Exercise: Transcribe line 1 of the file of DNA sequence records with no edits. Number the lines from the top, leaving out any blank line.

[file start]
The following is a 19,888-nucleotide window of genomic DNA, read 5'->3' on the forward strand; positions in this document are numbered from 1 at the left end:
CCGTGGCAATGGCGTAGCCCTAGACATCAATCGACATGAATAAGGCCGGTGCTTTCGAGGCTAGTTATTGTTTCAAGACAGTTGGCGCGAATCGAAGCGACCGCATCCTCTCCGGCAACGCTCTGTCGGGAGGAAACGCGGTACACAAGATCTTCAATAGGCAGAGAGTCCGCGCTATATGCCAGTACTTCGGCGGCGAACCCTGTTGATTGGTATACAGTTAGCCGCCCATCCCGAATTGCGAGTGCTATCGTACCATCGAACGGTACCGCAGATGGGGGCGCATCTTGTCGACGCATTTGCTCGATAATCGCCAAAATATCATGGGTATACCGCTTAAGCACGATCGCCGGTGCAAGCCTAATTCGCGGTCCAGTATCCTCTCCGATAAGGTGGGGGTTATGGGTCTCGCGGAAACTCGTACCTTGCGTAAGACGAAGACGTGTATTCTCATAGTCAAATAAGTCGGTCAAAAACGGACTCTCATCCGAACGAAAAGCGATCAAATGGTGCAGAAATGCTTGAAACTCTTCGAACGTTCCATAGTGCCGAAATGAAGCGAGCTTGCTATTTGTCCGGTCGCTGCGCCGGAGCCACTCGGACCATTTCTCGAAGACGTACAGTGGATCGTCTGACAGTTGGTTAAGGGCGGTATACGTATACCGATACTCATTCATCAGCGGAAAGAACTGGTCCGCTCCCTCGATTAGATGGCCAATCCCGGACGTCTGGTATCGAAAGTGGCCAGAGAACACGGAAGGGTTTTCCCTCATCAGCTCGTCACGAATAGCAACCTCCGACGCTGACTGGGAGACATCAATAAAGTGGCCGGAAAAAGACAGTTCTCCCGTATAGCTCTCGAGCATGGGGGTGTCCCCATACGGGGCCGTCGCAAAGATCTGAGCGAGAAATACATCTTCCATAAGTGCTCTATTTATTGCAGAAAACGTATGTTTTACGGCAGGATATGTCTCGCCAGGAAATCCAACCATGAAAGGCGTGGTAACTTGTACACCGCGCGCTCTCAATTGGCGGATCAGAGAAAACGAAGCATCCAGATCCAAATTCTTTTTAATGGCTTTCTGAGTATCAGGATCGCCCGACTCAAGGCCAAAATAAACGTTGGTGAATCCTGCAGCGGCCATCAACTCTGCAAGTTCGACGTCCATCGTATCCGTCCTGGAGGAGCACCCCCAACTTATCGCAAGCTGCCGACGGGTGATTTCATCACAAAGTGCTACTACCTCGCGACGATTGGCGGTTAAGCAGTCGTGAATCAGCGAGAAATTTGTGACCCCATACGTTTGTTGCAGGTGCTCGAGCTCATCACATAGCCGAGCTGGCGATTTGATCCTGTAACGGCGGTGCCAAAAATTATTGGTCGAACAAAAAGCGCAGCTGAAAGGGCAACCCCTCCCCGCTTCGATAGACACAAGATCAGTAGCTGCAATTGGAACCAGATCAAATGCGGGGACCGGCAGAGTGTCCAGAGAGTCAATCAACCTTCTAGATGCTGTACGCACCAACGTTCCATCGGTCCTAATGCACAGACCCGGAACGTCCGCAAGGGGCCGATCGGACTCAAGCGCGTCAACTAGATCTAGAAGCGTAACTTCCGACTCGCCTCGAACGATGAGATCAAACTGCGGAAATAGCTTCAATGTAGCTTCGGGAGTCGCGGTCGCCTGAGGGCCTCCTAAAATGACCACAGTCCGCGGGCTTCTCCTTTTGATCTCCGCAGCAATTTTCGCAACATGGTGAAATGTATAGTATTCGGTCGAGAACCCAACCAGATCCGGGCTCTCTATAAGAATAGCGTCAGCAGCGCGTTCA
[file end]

The following is a 19,888-nucleotide window of genomic DNA, read 5'->3' on the forward strand; positions in this document are numbered from 1 at the left end: